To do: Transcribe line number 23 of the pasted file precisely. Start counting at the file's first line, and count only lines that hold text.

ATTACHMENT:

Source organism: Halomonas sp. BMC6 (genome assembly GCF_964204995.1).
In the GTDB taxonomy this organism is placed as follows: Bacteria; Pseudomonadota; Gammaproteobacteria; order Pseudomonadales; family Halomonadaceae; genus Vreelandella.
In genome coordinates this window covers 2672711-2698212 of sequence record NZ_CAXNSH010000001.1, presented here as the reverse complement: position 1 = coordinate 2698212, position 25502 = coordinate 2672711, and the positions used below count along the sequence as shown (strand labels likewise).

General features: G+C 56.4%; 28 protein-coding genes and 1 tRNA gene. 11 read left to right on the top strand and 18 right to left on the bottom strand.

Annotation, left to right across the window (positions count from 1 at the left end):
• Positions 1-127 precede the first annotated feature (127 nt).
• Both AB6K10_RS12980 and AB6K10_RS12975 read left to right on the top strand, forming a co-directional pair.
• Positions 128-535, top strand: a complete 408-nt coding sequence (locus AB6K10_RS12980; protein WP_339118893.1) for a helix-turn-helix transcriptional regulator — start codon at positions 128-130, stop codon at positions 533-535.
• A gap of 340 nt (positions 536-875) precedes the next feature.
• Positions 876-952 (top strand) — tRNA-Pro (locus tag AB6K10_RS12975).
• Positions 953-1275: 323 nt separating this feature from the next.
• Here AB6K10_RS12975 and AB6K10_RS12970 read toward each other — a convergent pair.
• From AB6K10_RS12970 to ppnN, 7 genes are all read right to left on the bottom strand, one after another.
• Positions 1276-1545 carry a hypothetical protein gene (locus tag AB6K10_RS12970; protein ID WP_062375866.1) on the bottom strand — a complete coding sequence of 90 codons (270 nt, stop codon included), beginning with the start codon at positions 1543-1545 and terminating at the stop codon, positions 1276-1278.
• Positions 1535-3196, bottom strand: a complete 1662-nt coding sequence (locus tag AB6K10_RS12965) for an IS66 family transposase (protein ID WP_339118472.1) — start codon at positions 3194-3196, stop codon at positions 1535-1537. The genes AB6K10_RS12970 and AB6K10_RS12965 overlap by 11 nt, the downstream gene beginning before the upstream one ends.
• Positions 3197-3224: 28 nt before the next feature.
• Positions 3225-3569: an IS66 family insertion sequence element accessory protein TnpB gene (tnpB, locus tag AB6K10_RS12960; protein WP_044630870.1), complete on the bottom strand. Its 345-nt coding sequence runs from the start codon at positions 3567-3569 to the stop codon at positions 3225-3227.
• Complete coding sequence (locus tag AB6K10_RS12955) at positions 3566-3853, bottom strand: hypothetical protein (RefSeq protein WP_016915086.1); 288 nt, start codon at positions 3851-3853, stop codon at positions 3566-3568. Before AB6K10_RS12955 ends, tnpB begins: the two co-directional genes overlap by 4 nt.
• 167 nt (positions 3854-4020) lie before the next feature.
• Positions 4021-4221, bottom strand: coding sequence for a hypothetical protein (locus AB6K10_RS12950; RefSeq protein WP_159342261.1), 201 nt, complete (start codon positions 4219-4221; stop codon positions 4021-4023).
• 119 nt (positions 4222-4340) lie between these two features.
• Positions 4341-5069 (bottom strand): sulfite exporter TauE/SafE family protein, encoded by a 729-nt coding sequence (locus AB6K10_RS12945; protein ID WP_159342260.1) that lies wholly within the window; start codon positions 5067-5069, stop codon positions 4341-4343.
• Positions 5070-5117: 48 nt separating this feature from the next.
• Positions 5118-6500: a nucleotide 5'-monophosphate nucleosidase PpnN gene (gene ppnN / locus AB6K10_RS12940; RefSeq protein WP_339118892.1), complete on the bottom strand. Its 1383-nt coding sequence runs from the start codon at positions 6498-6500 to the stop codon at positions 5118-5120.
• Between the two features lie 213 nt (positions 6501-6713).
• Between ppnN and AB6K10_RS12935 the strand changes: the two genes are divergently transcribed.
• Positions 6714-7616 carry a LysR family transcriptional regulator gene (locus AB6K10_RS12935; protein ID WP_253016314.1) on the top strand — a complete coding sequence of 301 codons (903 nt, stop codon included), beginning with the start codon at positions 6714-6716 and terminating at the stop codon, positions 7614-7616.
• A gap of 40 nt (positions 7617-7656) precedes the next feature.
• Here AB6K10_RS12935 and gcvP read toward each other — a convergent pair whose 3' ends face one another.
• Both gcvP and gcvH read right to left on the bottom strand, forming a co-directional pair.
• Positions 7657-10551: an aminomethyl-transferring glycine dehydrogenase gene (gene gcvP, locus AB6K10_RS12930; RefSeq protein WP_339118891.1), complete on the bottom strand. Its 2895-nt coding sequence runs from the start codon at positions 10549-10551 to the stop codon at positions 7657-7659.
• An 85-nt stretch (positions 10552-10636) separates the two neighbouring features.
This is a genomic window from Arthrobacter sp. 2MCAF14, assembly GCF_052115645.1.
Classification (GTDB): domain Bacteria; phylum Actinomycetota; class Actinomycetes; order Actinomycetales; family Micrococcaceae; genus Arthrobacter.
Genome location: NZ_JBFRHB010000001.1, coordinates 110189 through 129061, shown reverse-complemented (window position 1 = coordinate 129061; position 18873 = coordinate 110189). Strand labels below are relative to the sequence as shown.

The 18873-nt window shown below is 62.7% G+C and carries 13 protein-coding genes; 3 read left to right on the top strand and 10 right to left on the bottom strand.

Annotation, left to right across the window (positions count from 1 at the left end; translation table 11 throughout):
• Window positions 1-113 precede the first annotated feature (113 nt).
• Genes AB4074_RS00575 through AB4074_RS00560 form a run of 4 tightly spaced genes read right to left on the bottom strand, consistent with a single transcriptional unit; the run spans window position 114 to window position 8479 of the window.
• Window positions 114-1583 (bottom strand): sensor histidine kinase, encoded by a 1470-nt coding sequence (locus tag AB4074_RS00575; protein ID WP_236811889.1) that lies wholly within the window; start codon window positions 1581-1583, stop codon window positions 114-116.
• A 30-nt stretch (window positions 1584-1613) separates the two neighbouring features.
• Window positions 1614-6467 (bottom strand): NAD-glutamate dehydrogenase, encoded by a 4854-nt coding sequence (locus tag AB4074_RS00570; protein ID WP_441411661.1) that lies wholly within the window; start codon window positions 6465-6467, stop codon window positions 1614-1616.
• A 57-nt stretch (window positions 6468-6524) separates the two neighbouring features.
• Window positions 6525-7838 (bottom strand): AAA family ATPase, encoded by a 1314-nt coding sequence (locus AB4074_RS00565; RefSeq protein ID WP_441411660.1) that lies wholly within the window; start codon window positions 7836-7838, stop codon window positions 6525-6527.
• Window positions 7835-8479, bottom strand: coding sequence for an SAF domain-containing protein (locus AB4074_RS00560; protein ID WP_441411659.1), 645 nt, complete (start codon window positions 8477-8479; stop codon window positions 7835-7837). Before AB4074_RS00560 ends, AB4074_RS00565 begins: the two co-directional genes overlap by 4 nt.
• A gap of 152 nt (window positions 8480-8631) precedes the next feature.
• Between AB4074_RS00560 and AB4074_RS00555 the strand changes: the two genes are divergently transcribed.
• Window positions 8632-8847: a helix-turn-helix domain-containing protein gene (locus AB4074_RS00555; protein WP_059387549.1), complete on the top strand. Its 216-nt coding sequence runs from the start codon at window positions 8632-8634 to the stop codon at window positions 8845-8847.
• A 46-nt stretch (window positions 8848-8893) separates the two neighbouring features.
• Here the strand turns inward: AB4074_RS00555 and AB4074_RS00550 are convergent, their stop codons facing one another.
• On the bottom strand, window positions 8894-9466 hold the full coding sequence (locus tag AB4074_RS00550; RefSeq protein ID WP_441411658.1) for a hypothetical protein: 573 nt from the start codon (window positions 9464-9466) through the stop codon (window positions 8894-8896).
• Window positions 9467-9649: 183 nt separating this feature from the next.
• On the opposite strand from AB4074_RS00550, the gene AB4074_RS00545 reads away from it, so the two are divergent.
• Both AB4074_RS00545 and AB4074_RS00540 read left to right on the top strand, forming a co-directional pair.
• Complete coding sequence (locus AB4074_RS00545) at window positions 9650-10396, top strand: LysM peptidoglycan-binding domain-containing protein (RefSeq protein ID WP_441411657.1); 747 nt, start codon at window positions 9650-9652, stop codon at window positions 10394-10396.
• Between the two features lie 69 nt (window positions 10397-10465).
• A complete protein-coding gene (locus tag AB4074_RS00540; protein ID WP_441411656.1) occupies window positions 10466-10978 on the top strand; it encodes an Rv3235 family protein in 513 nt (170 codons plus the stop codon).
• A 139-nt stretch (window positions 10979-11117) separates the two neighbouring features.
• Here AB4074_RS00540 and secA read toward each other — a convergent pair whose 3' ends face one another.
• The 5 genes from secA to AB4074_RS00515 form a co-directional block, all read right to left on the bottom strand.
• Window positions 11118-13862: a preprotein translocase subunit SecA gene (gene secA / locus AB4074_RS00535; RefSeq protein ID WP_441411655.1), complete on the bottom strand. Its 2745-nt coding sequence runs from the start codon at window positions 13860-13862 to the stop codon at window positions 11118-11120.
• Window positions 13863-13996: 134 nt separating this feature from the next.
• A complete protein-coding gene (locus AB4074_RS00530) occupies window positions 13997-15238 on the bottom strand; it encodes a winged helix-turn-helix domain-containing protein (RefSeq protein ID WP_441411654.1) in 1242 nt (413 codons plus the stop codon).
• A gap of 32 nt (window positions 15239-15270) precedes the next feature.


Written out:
• Positions 5070-5117: 48 nt separating this feature from the next.